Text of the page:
Climatic and environmental conditions in the Western Galilee, during Late Middle and Upper Paleolithic periods, based on speleothems from Manot Cave, Israel


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Journal of Human Evolution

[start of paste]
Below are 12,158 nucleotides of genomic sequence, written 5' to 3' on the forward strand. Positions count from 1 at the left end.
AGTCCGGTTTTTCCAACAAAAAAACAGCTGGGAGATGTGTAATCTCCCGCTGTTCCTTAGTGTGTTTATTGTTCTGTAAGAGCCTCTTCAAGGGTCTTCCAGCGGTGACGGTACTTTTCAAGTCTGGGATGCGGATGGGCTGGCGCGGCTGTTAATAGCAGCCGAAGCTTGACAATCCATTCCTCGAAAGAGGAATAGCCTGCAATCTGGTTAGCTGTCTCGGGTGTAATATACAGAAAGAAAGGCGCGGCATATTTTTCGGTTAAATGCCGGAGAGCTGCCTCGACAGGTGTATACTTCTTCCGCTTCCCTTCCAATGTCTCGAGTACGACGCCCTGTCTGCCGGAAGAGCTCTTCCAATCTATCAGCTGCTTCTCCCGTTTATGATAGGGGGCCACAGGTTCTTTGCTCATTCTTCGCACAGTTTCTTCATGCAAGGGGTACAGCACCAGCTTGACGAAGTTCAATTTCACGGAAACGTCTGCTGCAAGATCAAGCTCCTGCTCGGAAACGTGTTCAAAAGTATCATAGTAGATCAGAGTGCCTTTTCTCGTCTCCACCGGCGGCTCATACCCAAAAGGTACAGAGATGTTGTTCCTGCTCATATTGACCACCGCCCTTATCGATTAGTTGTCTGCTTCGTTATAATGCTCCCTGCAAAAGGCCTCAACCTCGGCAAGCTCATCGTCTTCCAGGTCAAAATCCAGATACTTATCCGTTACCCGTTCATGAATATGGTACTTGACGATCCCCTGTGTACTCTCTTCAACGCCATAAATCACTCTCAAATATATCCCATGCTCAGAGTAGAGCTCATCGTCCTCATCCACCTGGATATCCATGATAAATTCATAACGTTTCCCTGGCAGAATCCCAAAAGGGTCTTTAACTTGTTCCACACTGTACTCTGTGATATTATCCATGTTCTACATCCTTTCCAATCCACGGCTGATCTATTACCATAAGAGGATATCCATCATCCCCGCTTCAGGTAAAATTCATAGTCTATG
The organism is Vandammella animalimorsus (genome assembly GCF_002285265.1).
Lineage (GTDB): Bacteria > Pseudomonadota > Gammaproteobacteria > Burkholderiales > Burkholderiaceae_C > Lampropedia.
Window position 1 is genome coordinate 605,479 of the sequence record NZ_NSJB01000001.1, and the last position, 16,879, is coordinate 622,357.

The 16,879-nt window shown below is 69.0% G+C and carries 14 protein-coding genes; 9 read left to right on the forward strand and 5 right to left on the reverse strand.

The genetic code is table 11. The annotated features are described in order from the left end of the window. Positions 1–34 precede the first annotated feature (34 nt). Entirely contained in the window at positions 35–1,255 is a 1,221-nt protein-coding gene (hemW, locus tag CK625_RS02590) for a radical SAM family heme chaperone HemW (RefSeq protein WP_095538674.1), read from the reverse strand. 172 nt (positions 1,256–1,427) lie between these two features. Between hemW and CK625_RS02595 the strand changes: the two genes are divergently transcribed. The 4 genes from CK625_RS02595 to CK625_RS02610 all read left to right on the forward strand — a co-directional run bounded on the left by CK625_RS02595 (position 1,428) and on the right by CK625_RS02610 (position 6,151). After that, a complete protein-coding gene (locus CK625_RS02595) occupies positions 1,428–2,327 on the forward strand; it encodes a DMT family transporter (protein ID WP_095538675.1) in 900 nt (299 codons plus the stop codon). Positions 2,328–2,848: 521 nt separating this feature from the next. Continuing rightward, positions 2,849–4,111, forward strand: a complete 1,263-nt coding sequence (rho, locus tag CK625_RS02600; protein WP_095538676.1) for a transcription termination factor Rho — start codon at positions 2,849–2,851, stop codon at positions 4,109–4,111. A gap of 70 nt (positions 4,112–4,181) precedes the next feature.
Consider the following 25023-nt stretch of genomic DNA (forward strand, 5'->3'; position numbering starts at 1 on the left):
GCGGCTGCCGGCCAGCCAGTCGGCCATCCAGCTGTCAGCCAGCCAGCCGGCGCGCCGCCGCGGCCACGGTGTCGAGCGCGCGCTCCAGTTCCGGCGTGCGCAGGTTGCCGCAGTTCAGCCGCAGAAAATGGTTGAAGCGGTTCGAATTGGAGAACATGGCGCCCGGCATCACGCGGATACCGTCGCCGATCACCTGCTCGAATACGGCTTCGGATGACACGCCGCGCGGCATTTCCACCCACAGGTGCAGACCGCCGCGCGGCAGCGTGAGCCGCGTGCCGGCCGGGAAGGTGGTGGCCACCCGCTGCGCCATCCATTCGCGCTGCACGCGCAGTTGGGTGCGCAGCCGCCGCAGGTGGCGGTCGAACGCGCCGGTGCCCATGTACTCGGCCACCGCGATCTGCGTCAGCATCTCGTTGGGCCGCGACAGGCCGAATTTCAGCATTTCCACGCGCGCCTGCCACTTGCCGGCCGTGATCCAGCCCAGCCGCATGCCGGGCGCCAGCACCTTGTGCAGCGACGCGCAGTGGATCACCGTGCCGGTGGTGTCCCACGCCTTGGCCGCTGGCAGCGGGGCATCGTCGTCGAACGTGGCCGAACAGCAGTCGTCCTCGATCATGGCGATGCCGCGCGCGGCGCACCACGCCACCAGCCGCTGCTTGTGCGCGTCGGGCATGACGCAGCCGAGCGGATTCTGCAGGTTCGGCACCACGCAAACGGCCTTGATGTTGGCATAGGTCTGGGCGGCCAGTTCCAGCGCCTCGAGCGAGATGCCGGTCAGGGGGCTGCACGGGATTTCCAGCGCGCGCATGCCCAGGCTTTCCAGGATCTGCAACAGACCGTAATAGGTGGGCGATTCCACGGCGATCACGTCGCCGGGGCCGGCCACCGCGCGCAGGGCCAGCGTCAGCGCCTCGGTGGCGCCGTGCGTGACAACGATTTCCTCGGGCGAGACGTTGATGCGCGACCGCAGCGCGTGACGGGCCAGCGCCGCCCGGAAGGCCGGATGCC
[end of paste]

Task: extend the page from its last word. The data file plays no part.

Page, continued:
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Early Ahmarian, Levantine Aurignacian and Post-Levantine Aurignacian archeological assemblages show that the karstic Manot Cave, located 5 km east of the Mediterranean coast in the Western Galilee region of Israel, was intensively occupied during the Early Upper Paleolithic. The coexistence of these rich archaeological layers with speleothems in Manot Cave provides a window of opportunity for determining the relationships between climatic conditions and the nature of human activity and mobility patterns in the Western Galilee region during the Early Upper Paleolithic period. This study, based on four stalagmites that grew almost continuously from ∼75 to 26.5 ka, covers most of the last glacial, and overlaps with the human occupation of the cave. The speleothems oxygen (δ18O) and carbon (δ13C) isotopic records indicate that climate and environmental conditions fluctuated during the last glacial, some of which correspond with Dansgaard–Oeschger (D-O) cycles 12, 10, 7 and Heinrich (H) events VI and V. Consistent with independent evidence from botanic and faunal remains, these climatic shifts brought about significant environmental changes in the region, ranging from dominant thick Mediterranean forest to more open landscape. A good correlation with less negative δ13C values is most pronounced during the Early Ahmarian time period, but there was also a change to less negative δ13C values during the Levantine Aurignacian and Post-Levantine Aurignacian industries in the Levant. These positive δ13C shifts suggest that environmental transformation towards a more open grassy landscape dominated by C4 vegetation might have played an important role in the development of these cultural entities (mainly the Early Ahmarian) in Manot Cave region.

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